You don’t believe in counterarguments when it’s about you? Yes, this is an ego thing – not in a bad way! This is just a matter of – like the ticker tape beliefs – thinking that if a thought comes from you, then it maybe doesn’t need to be counterargued. That’s just not true! A million times, I will tell you that this is just not true! Your mood, your latest food, the rain, smells around you, the news that day – everything can affect you, and when you have a thought, it may just be a reaction, and something to say, “Thanks for coming, but you’re not really real.” You can have two thoughts, “this food is good for me” or “this food is bad for me.” And the funny thing is that both viewpoints may be valid. Ice cream can be bad for you, or good for you – simply because deprivation in the long run may not work for your personal body system. Broccoli can be good for you for the vitamins, or can be bad for you if farmed in some certain strange way. Everything is arguable. Including your thoughts.

You may want to feel dark and down for a while? The strange, strange, strange thing is that people who go out and FORCE themselves to have a good time anyway usually make themselves feel better. This is especially true of people that have a good time, or better yet, do something FOR someone. Doing something for another person often immediately makes the first person feel better – Sonja Lyubomirsky and colleagues did a study with a control group, a group that chose one day in a week in which to do act kinds for people, and a group that did something kind everyday. The researchers asked the participants to continue this for six weeks and at the end of the six weeks, the control group had slightly decreased happiness from the start of the study, participants that had done kind things every day were much unchanged (and the researchers postulate that this is because the kind acts were not anything unusual and became habitual for that group), and participants that had done kind things on one day of each week reported significantly increased levels of happiness (i.e. well-being).

performing acts of kindness increased peoples' happiness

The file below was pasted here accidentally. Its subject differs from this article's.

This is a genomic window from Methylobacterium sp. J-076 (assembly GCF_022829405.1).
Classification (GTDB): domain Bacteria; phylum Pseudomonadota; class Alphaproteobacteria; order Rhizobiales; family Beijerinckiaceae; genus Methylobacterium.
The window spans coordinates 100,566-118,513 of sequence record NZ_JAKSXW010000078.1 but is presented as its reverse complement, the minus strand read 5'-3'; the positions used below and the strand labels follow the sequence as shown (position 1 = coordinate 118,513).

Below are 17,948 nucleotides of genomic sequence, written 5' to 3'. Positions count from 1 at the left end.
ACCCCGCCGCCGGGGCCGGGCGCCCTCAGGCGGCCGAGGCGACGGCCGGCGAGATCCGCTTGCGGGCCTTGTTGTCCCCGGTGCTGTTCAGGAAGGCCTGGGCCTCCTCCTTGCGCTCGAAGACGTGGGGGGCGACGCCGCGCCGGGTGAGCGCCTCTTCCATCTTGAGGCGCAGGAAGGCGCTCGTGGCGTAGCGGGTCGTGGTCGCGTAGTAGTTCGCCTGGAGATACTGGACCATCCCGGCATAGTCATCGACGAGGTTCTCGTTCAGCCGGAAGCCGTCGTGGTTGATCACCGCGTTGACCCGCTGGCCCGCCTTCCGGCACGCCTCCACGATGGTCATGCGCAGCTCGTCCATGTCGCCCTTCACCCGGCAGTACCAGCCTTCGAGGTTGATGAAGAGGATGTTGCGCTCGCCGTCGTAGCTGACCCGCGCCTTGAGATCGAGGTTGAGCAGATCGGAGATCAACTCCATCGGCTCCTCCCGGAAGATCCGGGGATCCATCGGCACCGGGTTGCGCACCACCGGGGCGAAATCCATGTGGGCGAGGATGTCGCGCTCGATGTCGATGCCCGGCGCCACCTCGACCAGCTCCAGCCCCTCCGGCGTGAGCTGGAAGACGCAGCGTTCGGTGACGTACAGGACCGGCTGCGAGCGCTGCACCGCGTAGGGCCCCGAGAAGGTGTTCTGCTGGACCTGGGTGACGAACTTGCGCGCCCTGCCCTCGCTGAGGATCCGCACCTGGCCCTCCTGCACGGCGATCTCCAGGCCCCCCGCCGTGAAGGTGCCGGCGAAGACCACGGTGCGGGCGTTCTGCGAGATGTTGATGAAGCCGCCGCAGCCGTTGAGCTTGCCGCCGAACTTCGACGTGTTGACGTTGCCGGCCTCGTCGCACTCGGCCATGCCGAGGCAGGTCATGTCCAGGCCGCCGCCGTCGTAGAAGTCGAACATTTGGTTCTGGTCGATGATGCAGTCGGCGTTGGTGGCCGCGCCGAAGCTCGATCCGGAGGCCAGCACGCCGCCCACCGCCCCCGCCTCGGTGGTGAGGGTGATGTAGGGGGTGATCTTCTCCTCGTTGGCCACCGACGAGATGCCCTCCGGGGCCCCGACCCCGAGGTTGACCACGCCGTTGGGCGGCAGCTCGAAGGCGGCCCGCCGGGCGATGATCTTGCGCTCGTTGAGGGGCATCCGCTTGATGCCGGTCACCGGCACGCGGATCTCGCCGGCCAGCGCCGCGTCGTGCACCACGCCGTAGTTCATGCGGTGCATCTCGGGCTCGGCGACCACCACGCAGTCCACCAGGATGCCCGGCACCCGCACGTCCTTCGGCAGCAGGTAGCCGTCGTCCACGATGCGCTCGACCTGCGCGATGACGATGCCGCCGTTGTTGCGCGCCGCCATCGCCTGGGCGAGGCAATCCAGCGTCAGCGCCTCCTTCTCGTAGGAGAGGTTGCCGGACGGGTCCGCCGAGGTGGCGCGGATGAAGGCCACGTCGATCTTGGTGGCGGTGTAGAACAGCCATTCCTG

And about going out and having a good time, there is a great study about bowling alone: participants that were introverts and did not want to go out bowling were taken out to go bowling with strangers, and they showed markedly increased levels of satisfaction after bowling with strangers than before.

So your own advice-giving center may not kick in naturally for you. Still, it would if you were talking to a friend. From an article on relationship advice:
“For example, take a young couple who goes out for a romantic dinner for the first time after the birth of their first child, but spend the entire evening arguing over silly things, and return home deflated. The woman, whose read plenty of articles on “marriages that deteriorated after the first child’s birth”, is panic-stricken and flooded with difficult thoughts of divorce. These thoughts can get so out of hand that she begins planning her visitation arrangements and tries to imagine how she’ll manage raising the child on her own. If a friend would have told her the same thoughts, she would have undoubtedly dismissed them. She would have likely pointed out that it is difficult to be romantic when you don’t sleep more than three hours a night, and when you worry during the meal that the baby might wake up crying and the babysitter won’t be able to calm him down. It is easier for us to encourage others, but when it is happening to us, we have a hard time dealing with the false thoughts. Therefore, it is helpful to treat them as if they were voiced by another person whose principal goal is to make us miserable. At the next stage we must conduct an internal argument with those thoughts, resist them with all our persuasive willpower, and prove to ourselves that they are not grounded in reality.”